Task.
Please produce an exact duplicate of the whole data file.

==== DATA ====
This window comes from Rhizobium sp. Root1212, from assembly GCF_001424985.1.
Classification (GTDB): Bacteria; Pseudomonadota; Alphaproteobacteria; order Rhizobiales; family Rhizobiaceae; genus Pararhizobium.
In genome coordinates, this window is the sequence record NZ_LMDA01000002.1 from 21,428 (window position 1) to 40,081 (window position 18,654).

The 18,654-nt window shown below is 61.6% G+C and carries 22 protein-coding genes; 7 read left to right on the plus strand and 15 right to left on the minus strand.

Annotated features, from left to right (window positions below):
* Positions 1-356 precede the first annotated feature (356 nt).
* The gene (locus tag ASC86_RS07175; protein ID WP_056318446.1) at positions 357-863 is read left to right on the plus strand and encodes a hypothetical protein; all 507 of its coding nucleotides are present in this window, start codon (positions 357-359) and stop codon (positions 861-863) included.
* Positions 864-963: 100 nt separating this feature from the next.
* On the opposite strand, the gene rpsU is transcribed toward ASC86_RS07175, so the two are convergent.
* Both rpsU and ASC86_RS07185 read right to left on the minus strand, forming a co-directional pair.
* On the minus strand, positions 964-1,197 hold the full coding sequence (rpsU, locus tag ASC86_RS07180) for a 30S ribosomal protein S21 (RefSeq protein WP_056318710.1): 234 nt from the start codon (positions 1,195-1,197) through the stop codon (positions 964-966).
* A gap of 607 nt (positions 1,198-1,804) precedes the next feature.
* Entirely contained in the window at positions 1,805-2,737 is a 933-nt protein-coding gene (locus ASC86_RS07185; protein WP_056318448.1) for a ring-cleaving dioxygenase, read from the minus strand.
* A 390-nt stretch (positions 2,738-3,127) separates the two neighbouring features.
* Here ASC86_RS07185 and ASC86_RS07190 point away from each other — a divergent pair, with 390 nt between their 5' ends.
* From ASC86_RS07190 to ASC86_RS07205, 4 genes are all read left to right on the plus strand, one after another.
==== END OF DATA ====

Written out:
This window comes from Rhizobium sp. Root1212, from assembly GCF_001424985.1.
Classification (GTDB): Bacteria; Pseudomonadota; Alphaproteobacteria; order Rhizobiales; family Rhizobiaceae; genus Pararhizobium.
In genome coordinates, this window is the sequence record NZ_LMDA01000002.1 from 21,428 (window position 1) to 40,081 (window position 18,654).

The 18,654-nt window shown below is 61.6% G+C and carries 22 protein-coding genes; 7 read left to right on the plus strand and 15 right to left on the minus strand.

Annotated features, from left to right (window positions below):
* Positions 1-356 precede the first annotated feature (356 nt).
* The gene (locus tag ASC86_RS07175; protein ID WP_056318446.1) at positions 357-863 is read left to right on the plus strand and encodes a hypothetical protein; all 507 of its coding nucleotides are present in this window, start codon (positions 357-359) and stop codon (positions 861-863) included.
* Positions 864-963: 100 nt separating this feature from the next.
* On the opposite strand, the gene rpsU is transcribed toward ASC86_RS07175, so the two are convergent.
* Both rpsU and ASC86_RS07185 read right to left on the minus strand, forming a co-directional pair.
* On the minus strand, positions 964-1,197 hold the full coding sequence (rpsU, locus tag ASC86_RS07180) for a 30S ribosomal protein S21 (RefSeq protein WP_056318710.1): 234 nt from the start codon (positions 1,195-1,197) through the stop codon (positions 964-966).
* A gap of 607 nt (positions 1,198-1,804) precedes the next feature.
* Entirely contained in the window at positions 1,805-2,737 is a 933-nt protein-coding gene (locus ASC86_RS07185; protein WP_056318448.1) for a ring-cleaving dioxygenase, read from the minus strand.
* A 390-nt stretch (positions 2,738-3,127) separates the two neighbouring features.
* Here ASC86_RS07185 and ASC86_RS07190 point away from each other — a divergent pair, with 390 nt between their 5' ends.
* From ASC86_RS07190 to ASC86_RS07205, 4 genes are all read left to right on the plus strand, one after another.